10. Paul Wycoff, Rewood Empire Bonsai Society member says:

    A great pot !!! Thanks Peter for sharing it !!!

  11. japanesepots says:

    This is an awesome pot! Reminds me of some the thick glazed pots by Tofukuji or Bushuann. I like it quite a bit. I buy boatloads of pots off yahoo Japan and haven’t seen one like it either. I’ll definitely be keeping my eye out though!

  12. Jim says:

    The red stripes are probably from a single brush stroke of a contrasting glaze or metallic oxides that changed the glaze from green to red. Both iron and copper make red colors in some glazes.

    Some of the red stripe is visible on the inside of the pot, where there isn’t any green glaze. Is that part of the red stripe glassy? If so, that would indicate that the stripe is a glaze, as coloring oxides alone wouldn’t make a glass by themselves.

    The cracking occurred because the glaze shrank more than the clay did as it cooled in the kiln. It is called crackle or crazing. Dinnerware makers don’t like it because bits of food and oils can penetrate the cracks and make the pottery unsanitary. Artists love crazed glazes and may stain them to highlight the beautiful patterns. And they may alter their glaze recipes to make the crackle pattern larger or smaller (less shrinkage or more shrinkage).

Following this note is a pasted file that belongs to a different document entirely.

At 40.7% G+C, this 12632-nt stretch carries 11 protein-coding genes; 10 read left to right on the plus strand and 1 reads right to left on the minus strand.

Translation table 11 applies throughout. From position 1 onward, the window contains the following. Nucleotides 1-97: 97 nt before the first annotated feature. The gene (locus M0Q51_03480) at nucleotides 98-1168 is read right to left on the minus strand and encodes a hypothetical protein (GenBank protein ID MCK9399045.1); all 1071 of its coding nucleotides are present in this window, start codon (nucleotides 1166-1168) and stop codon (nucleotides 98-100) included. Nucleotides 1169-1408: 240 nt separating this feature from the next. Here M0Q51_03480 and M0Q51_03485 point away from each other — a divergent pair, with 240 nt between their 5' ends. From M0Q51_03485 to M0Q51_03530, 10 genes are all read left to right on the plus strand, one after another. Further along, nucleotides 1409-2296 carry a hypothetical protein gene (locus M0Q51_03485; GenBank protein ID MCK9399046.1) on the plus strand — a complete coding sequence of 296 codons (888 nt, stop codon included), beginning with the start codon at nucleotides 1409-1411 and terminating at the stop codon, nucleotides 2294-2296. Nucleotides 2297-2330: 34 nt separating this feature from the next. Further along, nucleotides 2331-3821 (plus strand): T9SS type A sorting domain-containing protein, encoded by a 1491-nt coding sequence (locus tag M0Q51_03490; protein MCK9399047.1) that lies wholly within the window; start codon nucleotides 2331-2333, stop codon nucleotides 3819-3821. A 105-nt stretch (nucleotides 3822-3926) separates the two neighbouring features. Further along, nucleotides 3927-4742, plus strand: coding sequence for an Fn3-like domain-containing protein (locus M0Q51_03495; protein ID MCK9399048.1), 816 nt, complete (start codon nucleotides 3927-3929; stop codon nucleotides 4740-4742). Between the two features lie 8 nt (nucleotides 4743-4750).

Thanks for this post. As always, you are doing a great job!

    • Peter Tea says:

      Thanks for the insight on the workings of glazes. I looked at the inside red and it is glassy, though I can see a bit of green underneath it. Perhaps one day when I’m back home, I can show you the pot in person and you can give me your expert opinion about the glaze. I think glazed pots that have crazing are great! It sorts of make them all unique in a way. Thanks Jim!

  13. Randi Sharp says:

    Very cool pot. The red stripe centered between yellow grabs your eye but doesn’t distract you from viewing the tree, which is interesting. It may be that the patina helps pull the colors together or the shade of the glazes but the combination is an artistically pleasing and beautiful pot, amazingly abstract for older pots. Good luck with your bargaining 🙂

    • Peter Tea says:

      Hi Randi, I was able to get the pot from Mr. Tanaka so I’m happy about that. Many would think that a bright red line down the pot would be distracting but in this case works very well. It’s got a bit of patina on it now but I’m excited to build more on it in the future. Now to find a tree for it… LOL